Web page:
1. The percentage of patients seen at children’s hospital for suicidal ideation (SI) and suicide attempts (SA) more than doubled between 2008 and 2015.
2. Fall and spring months accounted for a higher percentage of encounters for SI and SA than summer and winter months, suggesting that the academic school year may play a role.
Evidence Rating Level: 2 (Good)
Study Rundown: Suicide is a leading cause of death among children and adolescents, and previous studies have noted recent increases in suicide, depression, and other mental health diagnoses. In this retrospective study, researchers used clinical and billing data from 31 children’s hospitals across the United States to further characterize the number of hospital encounters for SI and SA. Results indicated that encounters for SI and SA more than doubled between 2008 and 2015. Increases were most prominent among girls and adolescents aged 12-17 years. A higher percentage of total annual SI and SA encounters took place during fall and spring months when compared to summer months, which authors noted correlates with the traditional academic year. While the study is limited by a lack of differentiation between encounters for SI and SA and lack of generalizability given completion at only free-standing children’s hospitals, the study is notable for its large sample size and does contribute to the pediatric community’s understanding of recent longitudinal, demographic, and seasonal trends in SI and SA encounters at children’s hospitals. These work emphasize the growing need for mental health services and training for clinicians at children’s hospitals, and suggests that further study of the contribution of school to SI and SA is needed.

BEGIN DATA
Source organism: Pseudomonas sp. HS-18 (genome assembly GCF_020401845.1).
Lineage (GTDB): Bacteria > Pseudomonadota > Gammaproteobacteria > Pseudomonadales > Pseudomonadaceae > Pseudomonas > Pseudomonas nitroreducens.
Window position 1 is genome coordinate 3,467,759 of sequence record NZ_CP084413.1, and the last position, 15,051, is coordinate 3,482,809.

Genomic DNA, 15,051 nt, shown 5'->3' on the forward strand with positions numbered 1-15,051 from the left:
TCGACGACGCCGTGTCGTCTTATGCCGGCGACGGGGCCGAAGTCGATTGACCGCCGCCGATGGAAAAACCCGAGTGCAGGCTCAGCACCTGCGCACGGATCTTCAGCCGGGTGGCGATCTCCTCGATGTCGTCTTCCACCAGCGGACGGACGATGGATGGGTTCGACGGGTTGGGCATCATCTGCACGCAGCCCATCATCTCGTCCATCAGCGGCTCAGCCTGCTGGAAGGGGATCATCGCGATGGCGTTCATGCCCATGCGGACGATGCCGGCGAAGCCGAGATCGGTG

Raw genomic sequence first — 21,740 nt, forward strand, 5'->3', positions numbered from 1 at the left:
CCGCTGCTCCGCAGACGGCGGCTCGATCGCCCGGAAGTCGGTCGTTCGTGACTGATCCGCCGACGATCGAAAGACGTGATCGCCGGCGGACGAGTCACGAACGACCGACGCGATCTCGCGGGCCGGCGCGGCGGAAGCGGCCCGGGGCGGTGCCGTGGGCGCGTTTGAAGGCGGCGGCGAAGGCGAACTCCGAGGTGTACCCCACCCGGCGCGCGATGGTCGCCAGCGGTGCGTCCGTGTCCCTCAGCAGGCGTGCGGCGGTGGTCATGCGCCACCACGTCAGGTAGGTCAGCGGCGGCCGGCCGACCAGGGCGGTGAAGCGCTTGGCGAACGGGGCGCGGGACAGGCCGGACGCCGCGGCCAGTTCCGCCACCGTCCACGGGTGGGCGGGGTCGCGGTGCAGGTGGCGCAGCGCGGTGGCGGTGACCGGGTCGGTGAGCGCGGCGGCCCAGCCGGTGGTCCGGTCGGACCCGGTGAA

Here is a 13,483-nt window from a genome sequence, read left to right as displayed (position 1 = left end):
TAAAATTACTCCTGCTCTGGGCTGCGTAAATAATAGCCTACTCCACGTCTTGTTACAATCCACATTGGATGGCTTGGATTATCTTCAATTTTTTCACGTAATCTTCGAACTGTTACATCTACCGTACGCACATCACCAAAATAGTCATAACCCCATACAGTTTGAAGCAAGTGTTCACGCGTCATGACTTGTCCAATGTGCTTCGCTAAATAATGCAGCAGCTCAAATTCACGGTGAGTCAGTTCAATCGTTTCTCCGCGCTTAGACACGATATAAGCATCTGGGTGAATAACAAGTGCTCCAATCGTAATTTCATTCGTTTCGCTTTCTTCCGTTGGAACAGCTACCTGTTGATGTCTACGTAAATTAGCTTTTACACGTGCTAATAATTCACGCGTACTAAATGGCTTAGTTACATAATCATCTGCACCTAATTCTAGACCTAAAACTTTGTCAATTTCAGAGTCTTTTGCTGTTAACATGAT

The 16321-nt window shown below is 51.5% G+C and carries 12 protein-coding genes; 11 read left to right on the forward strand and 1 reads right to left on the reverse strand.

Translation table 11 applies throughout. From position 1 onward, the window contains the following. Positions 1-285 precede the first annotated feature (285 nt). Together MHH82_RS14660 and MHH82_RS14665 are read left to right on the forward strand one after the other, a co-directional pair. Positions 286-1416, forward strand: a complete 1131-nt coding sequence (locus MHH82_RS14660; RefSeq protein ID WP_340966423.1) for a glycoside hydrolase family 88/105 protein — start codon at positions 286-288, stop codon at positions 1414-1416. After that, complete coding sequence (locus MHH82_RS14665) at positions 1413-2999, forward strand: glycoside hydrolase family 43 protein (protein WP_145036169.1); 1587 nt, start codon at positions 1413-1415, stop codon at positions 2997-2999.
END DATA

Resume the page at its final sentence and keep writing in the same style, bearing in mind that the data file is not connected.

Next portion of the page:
Study author, Gregory Plemmons, MD, speaks to 2 Minute Medicine: Associate professor in clinical pediatrics at Vanderbilt University School of Medicine.
“We began to notice in our own children’s hospital about ten years ago we were beginning to see an increase in the number of children admitted for suicide ideation or attempt and were surprised to find the increase is nationwide. We were also surprised to see the strong temporal association with the academic calendar (hospitalization rates were twice as high in October than July, for instance).”
In-Depth [cross-sectional study]: Researchers used clinical and billing data from 31 children’s hospitals in the United States within the Pediatric Health Information System database to identify 115 856 encounters (emergency department, inpatient, and intensive care unit) for SI and SA between 2008 and 2015 based on International Classification of Diseases, Ninth Edition (ICD-9) codes. The primary outcome measured was the percentage of SI and SA encounters out of total encounters within a month, with further subgroups defined by age, sex, race and/or ethnicity, and household income quartile.
A total of 0.66% of all encounters at the studied children’s hospitals in 2008 were for SI and SA, a rate that more than doubled to 1.82% in 2015 with an average annual increase of 0.16 percentage points (95%CI: 0.15-0.17). There were significant increases in percentage of SI and SA encounters across all age groups, sexes, races and ethnicities, and household income quartiles except for the lowest quartile income subgroup. Seasonal variation was noted. Summer months only accounted for 18.5% (95%CI: 5.6-6.1) of total annual SI and SA encounters, whereas spring and fall months accounted for 28.3% and 28.1% of encounters, respectively.
Image: CC/Wiki/Sander van der Wel
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